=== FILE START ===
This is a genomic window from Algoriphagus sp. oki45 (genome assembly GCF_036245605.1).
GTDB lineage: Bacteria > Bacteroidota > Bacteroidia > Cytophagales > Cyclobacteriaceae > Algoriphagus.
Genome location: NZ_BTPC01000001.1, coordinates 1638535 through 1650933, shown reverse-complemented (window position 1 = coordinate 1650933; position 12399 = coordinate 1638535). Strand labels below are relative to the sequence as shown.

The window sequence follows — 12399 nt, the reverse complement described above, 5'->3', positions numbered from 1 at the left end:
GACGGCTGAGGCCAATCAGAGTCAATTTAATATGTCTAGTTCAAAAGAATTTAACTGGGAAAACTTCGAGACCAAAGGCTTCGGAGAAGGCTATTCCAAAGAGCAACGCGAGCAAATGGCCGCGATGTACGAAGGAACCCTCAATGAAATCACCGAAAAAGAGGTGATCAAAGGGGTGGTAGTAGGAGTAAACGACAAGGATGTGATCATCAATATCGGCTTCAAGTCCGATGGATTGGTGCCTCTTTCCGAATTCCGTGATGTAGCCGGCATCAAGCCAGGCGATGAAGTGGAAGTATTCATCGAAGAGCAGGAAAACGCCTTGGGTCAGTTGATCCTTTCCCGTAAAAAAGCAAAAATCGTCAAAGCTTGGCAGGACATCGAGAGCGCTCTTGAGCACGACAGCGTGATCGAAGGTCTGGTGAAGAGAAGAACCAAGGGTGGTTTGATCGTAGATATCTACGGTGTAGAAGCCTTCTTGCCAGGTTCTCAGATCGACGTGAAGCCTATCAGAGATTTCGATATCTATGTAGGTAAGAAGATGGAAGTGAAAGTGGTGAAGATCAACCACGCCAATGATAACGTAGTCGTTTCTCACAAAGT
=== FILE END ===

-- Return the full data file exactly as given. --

This is a genomic window from Algoriphagus sp. oki45 (genome assembly GCF_036245605.1).
GTDB lineage: Bacteria > Bacteroidota > Bacteroidia > Cytophagales > Cyclobacteriaceae > Algoriphagus.
Genome location: NZ_BTPC01000001.1, coordinates 1638535 through 1650933, shown reverse-complemented (window position 1 = coordinate 1650933; position 12399 = coordinate 1638535). Strand labels below are relative to the sequence as shown.

The window sequence follows — 12399 nt, the reverse complement described above, 5'->3', positions numbered from 1 at the left end:
GACGGCTGAGGCCAATCAGAGTCAATTTAATATGTCTAGTTCAAAAGAATTTAACTGGGAAAACTTCGAGACCAAAGGCTTCGGAGAAGGCTATTCCAAAGAGCAACGCGAGCAAATGGCCGCGATGTACGAAGGAACCCTCAATGAAATCACCGAAAAAGAGGTGATCAAAGGGGTGGTAGTAGGAGTAAACGACAAGGATGTGATCATCAATATCGGCTTCAAGTCCGATGGATTGGTGCCTCTTTCCGAATTCCGTGATGTAGCCGGCATCAAGCCAGGCGATGAAGTGGAAGTATTCATCGAAGAGCAGGAAAACGCCTTGGGTCAGTTGATCCTTTCCCGTAAAAAAGCAAAAATCGTCAAAGCTTGGCAGGACATCGAGAGCGCTCTTGAGCACGACAGCGTGATCGAAGGTCTGGTGAAGAGAAGAACCAAGGGTGGTTTGATCGTAGATATCTACGGTGTAGAAGCCTTCTTGCCAGGTTCTCAGATCGACGTGAAGCCTATCAGAGATTTCGATATCTATGTAGGTAAGAAGATGGAAGTGAAAGTGGTGAAGATCAACCACGCCAATGATAACGTAGTCGTTTCTCACAAAGT